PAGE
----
20 July 2024

HOT VIEW;Burnley boss  is planning another Burnley escape at the movement.

Sean Dyche is holding court in his press conference. The subjects are varied as he regales the assembled journalists about the night he saw Prince at the O2, the impeccable casting of Peaky Blinders and how the book of the Da Vinci Code is better than the film.


There are even jokes about his hair colour – brown, he insists, not ginger. The mood is relaxed, no hint of Burnley’s precarious position in the Premier League table. They remain in the relegation zone despite the thrilling 3-2 win over Everton on Wednesday.

Not dead yet” – expletive removed – was the verdict of goalkeeper Nick Pope when caught yelling out in victory. But speaking to his manager in a side room at the club’s training ground in Padiham, there is a sense that even defeat would not have derailed Dyche.

There are certain games that seem more important, that you might have a better chance in,” he tells Sky Sports. “Guess what? They don’t just give you a result. You have to play and play hard to find the big moments to win those games – like we did against Everton.”


Dyche made three changes to his team for that game, bringing in Nathan Collins, Hay Rodriguez and Maxwell Cornet. All three scored. He brought on Matt Lowton, who curtailed Richarlison’s influence, and Matej Vydra, who provided the assist for the winning goal.

I don’t try to gloat in those moments,” says Dyche.




“I certainly didn’t put those players in thinking they would all definitely score. That is not how this works. If you do that you are a better manager than me, that is for sure.

They were close decisions but you go on feel, you go on what your staff are feeling as well, and you piece it together the best you can. The point is that I believed in the team that I put out there and I believed it could win.”


In truth, it is consistency rather than change that is Dyche’s hallmark – even down to his clothing. He gently chides those around him – this reporter included – for wearing jackets in what is a fairly chilly media room. He is sporting a t-shirt, of course.


When the team had two points from their first seven games last season, one new staff member was half expecting there to be some panic at Burnley, a sense of doubt. Instead, there was calm – and that calm undoubtedly came from the man at the top.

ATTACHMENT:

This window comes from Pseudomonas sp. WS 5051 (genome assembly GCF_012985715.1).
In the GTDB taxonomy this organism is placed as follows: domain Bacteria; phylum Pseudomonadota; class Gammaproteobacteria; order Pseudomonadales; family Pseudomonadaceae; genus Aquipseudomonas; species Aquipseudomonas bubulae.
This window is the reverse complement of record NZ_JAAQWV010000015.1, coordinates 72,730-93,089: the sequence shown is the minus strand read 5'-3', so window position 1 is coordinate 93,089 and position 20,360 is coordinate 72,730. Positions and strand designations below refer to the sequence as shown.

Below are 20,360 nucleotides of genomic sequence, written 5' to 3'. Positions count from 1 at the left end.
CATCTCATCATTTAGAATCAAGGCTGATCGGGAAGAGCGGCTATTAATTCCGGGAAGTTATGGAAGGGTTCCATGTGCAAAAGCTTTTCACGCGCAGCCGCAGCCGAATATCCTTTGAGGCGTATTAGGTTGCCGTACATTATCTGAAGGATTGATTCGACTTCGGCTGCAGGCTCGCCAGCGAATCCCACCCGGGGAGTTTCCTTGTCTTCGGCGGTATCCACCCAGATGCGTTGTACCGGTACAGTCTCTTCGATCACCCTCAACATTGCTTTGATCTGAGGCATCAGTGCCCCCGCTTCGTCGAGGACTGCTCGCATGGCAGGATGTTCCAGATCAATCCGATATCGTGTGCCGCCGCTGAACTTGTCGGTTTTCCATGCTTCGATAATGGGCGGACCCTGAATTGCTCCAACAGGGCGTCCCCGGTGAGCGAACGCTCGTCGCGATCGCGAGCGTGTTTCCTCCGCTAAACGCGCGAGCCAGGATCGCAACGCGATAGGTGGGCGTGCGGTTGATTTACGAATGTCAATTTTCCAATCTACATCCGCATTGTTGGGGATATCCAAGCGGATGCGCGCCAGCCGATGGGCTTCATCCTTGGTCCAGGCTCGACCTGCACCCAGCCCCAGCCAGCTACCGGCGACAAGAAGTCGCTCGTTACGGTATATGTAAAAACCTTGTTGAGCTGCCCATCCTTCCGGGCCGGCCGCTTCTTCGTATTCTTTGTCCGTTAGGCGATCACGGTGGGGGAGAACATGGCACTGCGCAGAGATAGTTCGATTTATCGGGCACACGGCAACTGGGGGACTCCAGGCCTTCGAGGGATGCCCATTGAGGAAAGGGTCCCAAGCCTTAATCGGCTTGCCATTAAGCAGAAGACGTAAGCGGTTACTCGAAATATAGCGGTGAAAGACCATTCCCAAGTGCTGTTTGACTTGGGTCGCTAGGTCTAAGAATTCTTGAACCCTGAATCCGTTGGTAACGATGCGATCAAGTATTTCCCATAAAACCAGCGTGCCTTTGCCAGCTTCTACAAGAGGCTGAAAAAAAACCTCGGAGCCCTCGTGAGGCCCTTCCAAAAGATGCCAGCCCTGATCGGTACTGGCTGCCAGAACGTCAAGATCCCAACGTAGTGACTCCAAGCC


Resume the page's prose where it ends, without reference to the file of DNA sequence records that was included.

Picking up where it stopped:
Dyche’s team came through that test to stay up, 11 points clear of the relegation zone in the end. It will be tighter this time but the plan remains the same. There will be no mixed messages, no blaming each other. His Burnley will just keep going.


“Win, lose or draw, I believe in consistency,” says Dyche.


“I believe in consistency of how we work as a staff in terms of training plans and methods. I very rarely change that plan and if I do it will be because of something out of my hands.


“When I was a player, I was fortunate because I played all around. Although I did not play in the Premier League, I played in all the other divisions and I had four promotions and I learned a lot from those four promotions.


“My feeling about those times, and it probably was not as crystal clear as I remember it, is that there was a consistency of players and a consistency from the coaches in terms of how they dealt with things and how they offered their information.


“I thought, that has to be a good thing. It just keeps everyone on a level thought. And myself, of course. I have never been one to have a bad result and blame the players on a Monday morning. That is not for me. I try to treat them equally.


“If we have a big result, I don’t run around with them. I treat them the same, with respect and honesty. It is partly me being me and partly my learning.”

Perhaps it is in his nature, but Dyche also spends the afternoon discussing his experiences at Leaders in Sport, an event where coaches and administrators from various sports share their leadership experiences. Dyche was impressed by England rugby union coach Eddie Jones.


An example of his own leadership techniques can be seen in his handling of Dwight McNeil’s recent dip in form. The wide midfielder is perhaps the club’s highest valued asset, but he was singled out for criticism in the media following defeat to Manchester City.


Dyche substituted him at half-time in that game and benched him for the win over Everton. There had been a difficult conversation beforehand but he hopes it will prove productive.


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